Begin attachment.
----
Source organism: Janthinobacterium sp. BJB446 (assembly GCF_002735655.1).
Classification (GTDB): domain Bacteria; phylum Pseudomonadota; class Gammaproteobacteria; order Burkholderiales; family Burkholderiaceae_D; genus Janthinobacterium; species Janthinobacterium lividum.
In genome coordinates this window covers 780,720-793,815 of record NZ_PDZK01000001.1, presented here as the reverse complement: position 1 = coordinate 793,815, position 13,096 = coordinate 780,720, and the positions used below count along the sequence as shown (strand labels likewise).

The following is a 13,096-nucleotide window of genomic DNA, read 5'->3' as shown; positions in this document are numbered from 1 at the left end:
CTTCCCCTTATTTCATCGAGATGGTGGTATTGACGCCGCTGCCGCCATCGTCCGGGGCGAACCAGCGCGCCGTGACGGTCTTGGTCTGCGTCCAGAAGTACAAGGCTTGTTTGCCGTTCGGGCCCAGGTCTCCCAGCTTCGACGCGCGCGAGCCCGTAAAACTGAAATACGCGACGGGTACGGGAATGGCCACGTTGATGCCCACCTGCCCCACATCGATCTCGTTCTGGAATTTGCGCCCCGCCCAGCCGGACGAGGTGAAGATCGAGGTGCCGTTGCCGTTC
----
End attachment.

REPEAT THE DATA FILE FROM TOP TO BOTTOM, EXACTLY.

Source organism: Janthinobacterium sp. BJB446 (assembly GCF_002735655.1).
Classification (GTDB): domain Bacteria; phylum Pseudomonadota; class Gammaproteobacteria; order Burkholderiales; family Burkholderiaceae_D; genus Janthinobacterium; species Janthinobacterium lividum.
In genome coordinates this window covers 780,720-793,815 of record NZ_PDZK01000001.1, presented here as the reverse complement: position 1 = coordinate 793,815, position 13,096 = coordinate 780,720, and the positions used below count along the sequence as shown (strand labels likewise).

The following is a 13,096-nucleotide window of genomic DNA, read 5'->3' as shown; positions in this document are numbered from 1 at the left end:
CTTCCCCTTATTTCATCGAGATGGTGGTATTGACGCCGCTGCCGCCATCGTCCGGGGCGAACCAGCGCGCCGTGACGGTCTTGGTCTGCGTCCAGAAGTACAAGGCTTGTTTGCCGTTCGGGCCCAGGTCTCCCAGCTTCGACGCGCGCGAGCCCGTAAAACTGAAATACGCGACGGGTACGGGAATGGCCACGTTGATGCCCACCTGCCCCACATCGATCTCGTTCTGGAATTTGCGCCCCGCCCAGCCGGACGAGGTGAAGATCGAGGTGCCGTTGCCGTTC